Red Cross denied access to PoWs
The United States is illegally holding thousands of Iraqi prisoners of war and other captives without access to human rights officials at compounds close to Baghdad airport, The Observer has learnt.
There have also been reports of a mutiny last week by prisoners at an airport compound, in protest against conditions. The uprising was 'dealt with' by the Americans, according to a US military source.
The International Committee of the Red Cross so far has been denied access to what the organisation believes could be as many as 3,000 prisoners held in searing heat. All other requests to inspect conditions under which prisoners are being held have been met with silence or been turned down.
There is circumstantial evidence that prisoners are being gagged and hooded, in the manner of the Afghans and other captives held at Guantanamo Bay in Cuba - treatment in itself questionable under international law.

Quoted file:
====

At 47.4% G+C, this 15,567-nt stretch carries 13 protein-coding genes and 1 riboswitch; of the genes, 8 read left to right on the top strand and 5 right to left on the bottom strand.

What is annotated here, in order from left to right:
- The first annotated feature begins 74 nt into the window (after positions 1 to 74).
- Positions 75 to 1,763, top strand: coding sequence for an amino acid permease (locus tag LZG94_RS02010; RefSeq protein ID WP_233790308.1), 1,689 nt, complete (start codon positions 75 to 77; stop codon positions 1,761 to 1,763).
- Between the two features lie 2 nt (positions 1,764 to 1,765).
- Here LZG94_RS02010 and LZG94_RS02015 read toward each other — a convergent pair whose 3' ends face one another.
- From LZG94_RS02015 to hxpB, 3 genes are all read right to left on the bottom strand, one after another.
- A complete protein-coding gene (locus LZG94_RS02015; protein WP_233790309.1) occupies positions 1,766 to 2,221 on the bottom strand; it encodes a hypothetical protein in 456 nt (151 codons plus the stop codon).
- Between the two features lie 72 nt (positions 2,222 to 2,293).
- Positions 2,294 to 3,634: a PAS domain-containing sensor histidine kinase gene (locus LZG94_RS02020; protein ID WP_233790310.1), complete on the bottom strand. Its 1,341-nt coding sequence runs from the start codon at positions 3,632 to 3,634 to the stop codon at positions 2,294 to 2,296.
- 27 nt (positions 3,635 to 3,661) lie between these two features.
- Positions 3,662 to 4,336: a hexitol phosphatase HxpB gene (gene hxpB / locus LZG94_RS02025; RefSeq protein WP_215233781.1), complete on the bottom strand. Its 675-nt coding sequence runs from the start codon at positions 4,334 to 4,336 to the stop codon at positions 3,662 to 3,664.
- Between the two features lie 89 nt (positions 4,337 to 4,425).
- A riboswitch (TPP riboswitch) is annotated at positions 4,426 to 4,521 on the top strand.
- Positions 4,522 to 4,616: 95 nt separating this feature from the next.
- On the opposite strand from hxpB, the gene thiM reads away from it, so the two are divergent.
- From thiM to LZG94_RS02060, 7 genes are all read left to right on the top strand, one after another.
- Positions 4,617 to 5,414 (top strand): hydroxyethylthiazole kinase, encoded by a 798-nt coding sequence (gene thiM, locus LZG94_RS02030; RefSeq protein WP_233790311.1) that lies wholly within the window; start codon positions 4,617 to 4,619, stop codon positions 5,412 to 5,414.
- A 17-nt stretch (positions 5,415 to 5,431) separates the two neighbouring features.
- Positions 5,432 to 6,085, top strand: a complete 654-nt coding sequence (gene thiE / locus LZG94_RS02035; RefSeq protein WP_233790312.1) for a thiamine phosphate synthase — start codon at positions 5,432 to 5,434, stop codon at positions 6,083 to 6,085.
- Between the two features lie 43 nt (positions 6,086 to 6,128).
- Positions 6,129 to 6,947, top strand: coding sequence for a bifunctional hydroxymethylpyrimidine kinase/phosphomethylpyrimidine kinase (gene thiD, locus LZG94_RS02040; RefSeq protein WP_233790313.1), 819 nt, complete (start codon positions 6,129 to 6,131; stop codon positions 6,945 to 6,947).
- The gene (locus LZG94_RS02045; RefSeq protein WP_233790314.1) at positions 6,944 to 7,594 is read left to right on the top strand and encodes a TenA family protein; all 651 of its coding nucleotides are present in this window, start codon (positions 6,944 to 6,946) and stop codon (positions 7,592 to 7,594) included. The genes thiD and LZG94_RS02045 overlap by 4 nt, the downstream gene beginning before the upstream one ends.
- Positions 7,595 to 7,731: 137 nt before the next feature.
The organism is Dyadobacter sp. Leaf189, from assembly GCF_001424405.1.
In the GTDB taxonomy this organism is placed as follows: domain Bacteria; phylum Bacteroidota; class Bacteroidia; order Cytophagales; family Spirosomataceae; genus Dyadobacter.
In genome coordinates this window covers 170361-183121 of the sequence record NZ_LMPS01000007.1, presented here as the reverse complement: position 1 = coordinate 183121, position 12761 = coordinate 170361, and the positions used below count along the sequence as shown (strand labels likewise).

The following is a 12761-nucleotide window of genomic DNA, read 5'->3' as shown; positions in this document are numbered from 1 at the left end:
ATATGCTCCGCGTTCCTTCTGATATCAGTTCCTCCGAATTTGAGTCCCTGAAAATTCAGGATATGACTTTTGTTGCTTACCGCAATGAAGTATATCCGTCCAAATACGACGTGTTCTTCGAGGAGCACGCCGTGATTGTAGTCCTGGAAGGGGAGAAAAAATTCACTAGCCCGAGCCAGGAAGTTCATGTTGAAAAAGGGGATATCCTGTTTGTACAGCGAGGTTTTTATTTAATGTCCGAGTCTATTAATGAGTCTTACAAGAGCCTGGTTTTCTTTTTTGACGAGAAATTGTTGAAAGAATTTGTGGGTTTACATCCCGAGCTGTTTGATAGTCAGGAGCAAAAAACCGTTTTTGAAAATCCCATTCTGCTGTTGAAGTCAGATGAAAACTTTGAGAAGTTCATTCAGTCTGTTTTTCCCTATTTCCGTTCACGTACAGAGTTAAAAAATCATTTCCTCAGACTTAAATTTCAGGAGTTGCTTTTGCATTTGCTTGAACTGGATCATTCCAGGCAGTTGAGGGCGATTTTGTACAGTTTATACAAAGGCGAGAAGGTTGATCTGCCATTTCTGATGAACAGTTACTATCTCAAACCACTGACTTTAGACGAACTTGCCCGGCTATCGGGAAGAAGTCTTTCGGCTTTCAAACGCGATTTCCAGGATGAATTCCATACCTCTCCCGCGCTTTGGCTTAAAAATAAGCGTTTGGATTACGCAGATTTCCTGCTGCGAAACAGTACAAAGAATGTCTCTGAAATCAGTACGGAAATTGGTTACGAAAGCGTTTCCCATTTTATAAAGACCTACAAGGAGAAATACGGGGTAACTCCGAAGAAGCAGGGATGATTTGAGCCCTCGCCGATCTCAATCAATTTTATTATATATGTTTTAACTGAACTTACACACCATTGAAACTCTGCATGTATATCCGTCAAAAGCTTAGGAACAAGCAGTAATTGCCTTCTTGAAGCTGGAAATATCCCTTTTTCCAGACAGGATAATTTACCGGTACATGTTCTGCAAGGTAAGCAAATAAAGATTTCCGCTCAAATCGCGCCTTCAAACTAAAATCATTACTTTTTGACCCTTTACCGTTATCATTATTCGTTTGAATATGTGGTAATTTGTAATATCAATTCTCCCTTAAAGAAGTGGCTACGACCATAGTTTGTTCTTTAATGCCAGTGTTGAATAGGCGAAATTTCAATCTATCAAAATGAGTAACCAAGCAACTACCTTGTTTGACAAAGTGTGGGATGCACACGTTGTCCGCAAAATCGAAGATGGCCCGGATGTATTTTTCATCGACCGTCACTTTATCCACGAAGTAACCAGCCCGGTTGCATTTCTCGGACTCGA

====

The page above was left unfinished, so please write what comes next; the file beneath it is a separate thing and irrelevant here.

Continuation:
Unlike the Afghans in Cuba, there is no doubt about the status of these captives, whether PoWs or civilians arrested for looting or other crimes under military occupation: all have the right, under the laws of war, to be visited and documented by the International Red Cross. 'There is no argument about the situation with regard to the Iraqi armed forces and even the Fedayeen Saddam,' said the ICRC's spokeswoman in Baghdad, Nada Doumani.
Now we are disappearing Iraqis. It seems the differences between Saddam Hussien's Iraq and our Iraq are narrowing all the time.
The U.S. military, struggling to restore law and order, on Saturday gave Iraqis three weeks to hand in automatic and heavy weapons as part of a campaign to crackdown on lawlessness after the fall of Saddam Hussein.
I don't think there are nearly enough US soldiers to accomplish this. There just might be a teensy bit of resistance to giving up their guns.